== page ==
Philadelphia, PA – It's tough to write an obituary for a team that wins 61 games during the NBA's regular season but that didn't stop a number of my peers from declaring the aging San Antonio Spurs dead on arrival after they were exposed by a younger, far more athletic Memphis bunch in last season's Western Conference quarterfinals.
In fact, many believed the window had officially slammed shut on the Tim Duncan-era in the River City, at least when it comes to championships.
Fast forward to Wednesday night and the Spurs looked anything but done. Tony Parker was brilliant, exploding for 37 points to go along with eight assists as San Antonio held off the much-improved 76ers, 100-90.
"Tony Parker was amazing tonight to say the least," Sixers coach Doug Collins said after watching the French star torch his team. "He had that ball on a string, and we were just trying to do our best to keep him corralled, make him shoot jump shots and we just never could get him under control."
Duncan added a double-double with 16 points and 11 rebounds for San Antonio but it was Gregg Popovich's bench that really shined. Gary Neal made all four of his three-pointers and netted 18 points, while the emerging Tiago Splitter tortured Philadelphia inside, shooting 7-for-10 for 15 points.
In fact the Spurs' bench, lightly regarded before the season started, more than held it's own against the vaunted Sixers reserves that include two Sixth Men of the Year candidates -- Lou Williams and Thaddeus Young.
"Our history here is really bad so it's a huge win for us, Parker said. "We are going in the right direction. The young guys are improving. They are playing better on the road. They are playing with confidence."
It wasn't like the Spurs were going to turn into a lottery team overnight as long as Duncan and his long-time supporting cast of Parker and Manu Ginobili were still around. But, a lockout-shortened 66-game season short on off-days and practice time didn't figure to be the friend of any veteran group with significant mileage on its legs.
That said, here we are in the second week of February and San Antonio is at the top of the Southwest Division and among the top seeds in the conference after winning six straight and starting their annual Rodeo Road Trip at 2-0. And it's all been done without Ginobili, who has been gone for a little over a month with a broken left hand.
It's not often that losing an All-Star can help in the long run but Ginobili's absence along with Duncan's age has almost forced Popovich to integrate new blood into his lineup, most notably Splitter, Neal and rookie Kawhi Leonard.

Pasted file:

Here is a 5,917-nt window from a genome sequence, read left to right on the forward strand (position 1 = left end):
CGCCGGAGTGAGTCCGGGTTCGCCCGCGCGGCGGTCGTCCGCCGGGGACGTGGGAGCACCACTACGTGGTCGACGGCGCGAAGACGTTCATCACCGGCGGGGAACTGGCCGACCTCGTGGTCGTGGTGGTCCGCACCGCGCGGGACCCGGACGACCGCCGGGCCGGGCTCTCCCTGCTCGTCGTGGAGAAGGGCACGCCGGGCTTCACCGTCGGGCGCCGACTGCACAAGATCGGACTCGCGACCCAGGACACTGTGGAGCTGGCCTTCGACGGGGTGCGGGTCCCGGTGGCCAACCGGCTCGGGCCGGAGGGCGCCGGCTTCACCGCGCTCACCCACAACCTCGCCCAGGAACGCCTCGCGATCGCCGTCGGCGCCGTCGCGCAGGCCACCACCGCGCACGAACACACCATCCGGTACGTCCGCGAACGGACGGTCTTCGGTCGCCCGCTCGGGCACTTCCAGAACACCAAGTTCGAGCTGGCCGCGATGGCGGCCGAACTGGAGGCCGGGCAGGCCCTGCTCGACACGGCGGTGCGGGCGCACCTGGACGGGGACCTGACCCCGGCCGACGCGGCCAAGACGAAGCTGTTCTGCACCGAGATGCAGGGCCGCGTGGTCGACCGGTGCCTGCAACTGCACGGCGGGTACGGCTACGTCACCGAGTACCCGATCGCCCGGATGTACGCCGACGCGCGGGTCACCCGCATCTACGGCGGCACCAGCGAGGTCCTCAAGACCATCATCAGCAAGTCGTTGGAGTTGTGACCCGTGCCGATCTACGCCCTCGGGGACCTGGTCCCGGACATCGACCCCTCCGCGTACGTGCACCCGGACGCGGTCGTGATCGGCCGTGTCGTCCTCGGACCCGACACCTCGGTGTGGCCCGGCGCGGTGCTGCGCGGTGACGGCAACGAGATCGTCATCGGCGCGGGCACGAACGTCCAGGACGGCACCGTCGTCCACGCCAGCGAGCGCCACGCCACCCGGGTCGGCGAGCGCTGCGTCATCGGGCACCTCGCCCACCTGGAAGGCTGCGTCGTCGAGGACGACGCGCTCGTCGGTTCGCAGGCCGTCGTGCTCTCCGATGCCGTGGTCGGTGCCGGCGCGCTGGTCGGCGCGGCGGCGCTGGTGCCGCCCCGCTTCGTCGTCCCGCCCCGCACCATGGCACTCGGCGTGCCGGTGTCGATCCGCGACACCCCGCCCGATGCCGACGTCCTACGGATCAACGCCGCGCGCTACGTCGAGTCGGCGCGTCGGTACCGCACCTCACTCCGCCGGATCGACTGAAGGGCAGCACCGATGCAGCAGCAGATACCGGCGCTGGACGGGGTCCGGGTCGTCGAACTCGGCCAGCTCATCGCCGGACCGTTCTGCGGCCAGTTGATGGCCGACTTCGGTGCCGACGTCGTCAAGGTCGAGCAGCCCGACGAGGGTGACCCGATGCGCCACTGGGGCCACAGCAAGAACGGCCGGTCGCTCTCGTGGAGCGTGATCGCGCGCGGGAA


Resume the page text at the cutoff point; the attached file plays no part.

"We felt [building a bench was necessary] with our guys getting a little older," Popovich said "We have shown confidence in them from the get-go, throw them out on the floor and let them see what it's like, and let them make mistakes. Get on them when necessary and love them when necessary."
Splitter, the former Euroleague star, has seen his numbers increase in every statistical category from his pedestrian rookie season. Through 27 games, the Brazilian is averaging 9.4 points, 5.3 rebounds, while shooting a team-best 62.3 percent from the field.
"He didn't develop anything with us," Popovich said when asked about Splitter's improvement. "He's always had it, he just didn't play last year. He's been doing what you saw tonight for I don't know, the last seven or eight years. That's who his is. He's just a blue-collar kind of guy that a coach loves. Fundamentally sound and balanced. He doesn't have a lot of skills but his basketball IQ is off the charts."
Leonard wasn't much in Philly on Wednesday but has more often that not provided the type of athleticism that has been lacking at times in San Antonio. Neal, meanwhile, helps space the floor with a sweet stroke.
"This is a world championship team and organization," Collins said. "Pop is a great coach. They string you out. They get you in pick-and-roll and put three- point shooters on the floor. Neal came in and really hurt us tonight."
The Spurs have now officially weathered the storm minus Ginobili, compiling a 15-7 mark without the Argentine star as he prepares to return to the lineup, perhaps this weekend in New Jersey.
"Before you know it, we will get Manu back and we can start rolling," Parker said.
The team's current trip could have been the type of roadblock to derail the season considering how the Spurs started away from the AT&T Center. But, after getting out of the gates at 0-5 as the visitor, San Antonio has now won five of seven away from South Texas.
Before the trip ends the Spurs will have visited nine different cities and traveled nearly 8,000 miles. When they arrive back in the Alamo City on Feb. 29, we should all know if the club is still a serious contender in what is shaping up as a watered-down West.
My guess is the Spurs have improved their depth enough to have one last rodeo in them come playoff time.
"Tony and Tim have been great in this stretch," Popovich said. "The bench has surprised us all. Those guys are playing really well for us and that's what is allowing us opportunities to win."